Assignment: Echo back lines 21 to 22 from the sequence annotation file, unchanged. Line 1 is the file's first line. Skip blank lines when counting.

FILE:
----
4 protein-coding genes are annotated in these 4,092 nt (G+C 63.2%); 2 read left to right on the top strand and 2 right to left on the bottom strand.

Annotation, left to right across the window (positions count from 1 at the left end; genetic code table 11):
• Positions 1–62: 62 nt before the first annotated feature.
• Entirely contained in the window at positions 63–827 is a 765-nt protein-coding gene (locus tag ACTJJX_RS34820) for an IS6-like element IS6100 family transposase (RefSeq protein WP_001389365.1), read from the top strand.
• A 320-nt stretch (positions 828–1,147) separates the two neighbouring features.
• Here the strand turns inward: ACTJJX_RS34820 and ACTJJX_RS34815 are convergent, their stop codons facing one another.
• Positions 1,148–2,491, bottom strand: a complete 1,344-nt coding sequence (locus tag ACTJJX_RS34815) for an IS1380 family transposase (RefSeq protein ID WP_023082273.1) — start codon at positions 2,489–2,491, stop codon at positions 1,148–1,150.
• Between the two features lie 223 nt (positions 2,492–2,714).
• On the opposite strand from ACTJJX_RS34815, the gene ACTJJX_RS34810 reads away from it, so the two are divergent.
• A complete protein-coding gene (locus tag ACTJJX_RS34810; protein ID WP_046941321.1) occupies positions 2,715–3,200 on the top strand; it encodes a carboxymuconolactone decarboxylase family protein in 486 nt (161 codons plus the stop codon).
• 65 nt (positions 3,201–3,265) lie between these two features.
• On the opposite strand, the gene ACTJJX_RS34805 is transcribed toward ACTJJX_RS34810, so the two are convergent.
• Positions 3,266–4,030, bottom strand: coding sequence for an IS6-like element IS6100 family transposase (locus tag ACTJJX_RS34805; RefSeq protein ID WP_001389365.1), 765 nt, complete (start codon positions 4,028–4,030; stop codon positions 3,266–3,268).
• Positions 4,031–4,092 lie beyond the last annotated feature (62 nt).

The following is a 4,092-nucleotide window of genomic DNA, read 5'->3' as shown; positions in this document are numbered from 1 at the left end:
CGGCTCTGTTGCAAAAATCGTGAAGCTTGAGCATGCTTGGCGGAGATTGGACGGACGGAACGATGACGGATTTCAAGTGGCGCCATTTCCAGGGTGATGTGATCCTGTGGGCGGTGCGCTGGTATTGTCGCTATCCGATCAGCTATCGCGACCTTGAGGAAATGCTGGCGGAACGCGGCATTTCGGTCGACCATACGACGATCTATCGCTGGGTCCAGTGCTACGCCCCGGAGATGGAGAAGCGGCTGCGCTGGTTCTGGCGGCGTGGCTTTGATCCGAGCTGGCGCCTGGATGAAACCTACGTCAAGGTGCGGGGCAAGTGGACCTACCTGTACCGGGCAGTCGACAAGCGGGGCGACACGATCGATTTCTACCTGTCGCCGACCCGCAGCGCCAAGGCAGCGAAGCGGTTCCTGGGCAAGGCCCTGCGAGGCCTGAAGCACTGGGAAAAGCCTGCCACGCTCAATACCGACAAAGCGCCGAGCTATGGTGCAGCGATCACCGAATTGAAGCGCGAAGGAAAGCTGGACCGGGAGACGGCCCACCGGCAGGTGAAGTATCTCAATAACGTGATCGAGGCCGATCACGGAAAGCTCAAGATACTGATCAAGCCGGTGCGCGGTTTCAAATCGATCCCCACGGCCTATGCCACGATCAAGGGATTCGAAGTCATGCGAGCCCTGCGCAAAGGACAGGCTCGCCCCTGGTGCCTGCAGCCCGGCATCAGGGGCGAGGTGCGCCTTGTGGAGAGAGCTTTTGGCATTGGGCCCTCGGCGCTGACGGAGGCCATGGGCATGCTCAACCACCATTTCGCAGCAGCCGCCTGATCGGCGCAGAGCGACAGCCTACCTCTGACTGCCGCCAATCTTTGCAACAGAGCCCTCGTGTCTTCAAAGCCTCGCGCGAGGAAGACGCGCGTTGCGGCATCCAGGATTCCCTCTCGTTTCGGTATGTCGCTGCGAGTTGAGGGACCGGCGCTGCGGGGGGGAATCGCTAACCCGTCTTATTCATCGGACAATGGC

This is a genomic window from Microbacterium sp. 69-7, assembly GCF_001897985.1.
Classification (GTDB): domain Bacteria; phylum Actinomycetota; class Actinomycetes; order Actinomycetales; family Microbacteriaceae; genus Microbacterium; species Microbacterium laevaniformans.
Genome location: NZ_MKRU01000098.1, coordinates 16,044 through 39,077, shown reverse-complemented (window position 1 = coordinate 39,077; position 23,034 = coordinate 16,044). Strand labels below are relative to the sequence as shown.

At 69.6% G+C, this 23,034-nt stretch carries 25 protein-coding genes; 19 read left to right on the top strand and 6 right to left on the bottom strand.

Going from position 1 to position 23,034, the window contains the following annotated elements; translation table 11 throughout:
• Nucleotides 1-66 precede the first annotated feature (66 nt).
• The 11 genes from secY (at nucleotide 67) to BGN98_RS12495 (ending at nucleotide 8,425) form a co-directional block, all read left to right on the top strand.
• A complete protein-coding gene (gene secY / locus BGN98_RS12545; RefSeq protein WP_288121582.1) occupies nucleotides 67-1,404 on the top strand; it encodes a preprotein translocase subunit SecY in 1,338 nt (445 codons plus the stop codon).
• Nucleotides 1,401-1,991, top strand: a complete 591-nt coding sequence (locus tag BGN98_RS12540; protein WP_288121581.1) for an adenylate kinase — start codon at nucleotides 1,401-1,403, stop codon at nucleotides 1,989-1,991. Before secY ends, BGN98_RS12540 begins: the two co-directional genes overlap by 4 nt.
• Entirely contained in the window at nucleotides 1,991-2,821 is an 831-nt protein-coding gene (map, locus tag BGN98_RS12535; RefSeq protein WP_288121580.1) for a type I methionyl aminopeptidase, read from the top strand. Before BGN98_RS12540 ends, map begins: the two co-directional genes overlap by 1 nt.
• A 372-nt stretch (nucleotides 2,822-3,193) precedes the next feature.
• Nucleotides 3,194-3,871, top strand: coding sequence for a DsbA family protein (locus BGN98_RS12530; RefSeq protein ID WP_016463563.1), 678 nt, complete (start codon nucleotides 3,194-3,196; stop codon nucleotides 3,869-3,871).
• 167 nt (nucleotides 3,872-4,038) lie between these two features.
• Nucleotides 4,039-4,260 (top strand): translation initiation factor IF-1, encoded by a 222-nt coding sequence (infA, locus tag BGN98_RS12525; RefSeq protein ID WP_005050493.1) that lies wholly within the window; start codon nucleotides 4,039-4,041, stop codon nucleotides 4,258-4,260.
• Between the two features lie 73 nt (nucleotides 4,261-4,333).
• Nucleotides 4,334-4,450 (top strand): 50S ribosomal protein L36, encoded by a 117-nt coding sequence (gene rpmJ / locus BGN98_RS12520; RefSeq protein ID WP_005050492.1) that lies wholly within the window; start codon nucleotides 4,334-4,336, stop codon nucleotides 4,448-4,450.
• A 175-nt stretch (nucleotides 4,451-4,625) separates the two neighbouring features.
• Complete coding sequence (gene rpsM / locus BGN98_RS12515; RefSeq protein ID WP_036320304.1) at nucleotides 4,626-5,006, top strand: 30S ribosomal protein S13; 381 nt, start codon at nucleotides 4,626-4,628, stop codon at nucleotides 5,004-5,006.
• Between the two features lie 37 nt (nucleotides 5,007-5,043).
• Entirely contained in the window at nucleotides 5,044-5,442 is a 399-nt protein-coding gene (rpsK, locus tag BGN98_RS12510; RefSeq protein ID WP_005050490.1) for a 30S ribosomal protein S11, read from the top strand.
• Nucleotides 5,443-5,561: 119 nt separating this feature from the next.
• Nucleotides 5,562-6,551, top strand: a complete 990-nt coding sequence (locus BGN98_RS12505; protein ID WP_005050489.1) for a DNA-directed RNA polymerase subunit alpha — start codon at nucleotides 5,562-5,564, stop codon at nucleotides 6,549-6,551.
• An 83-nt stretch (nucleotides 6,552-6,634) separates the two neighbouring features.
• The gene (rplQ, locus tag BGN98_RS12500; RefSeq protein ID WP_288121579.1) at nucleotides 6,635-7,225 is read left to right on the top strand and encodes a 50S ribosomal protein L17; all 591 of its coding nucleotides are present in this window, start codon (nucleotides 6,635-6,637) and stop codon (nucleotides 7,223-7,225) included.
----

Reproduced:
Going from position 1 to position 23,034, the window contains the following annotated elements; translation table 11 throughout:
• Nucleotides 1-66 precede the first annotated feature (66 nt).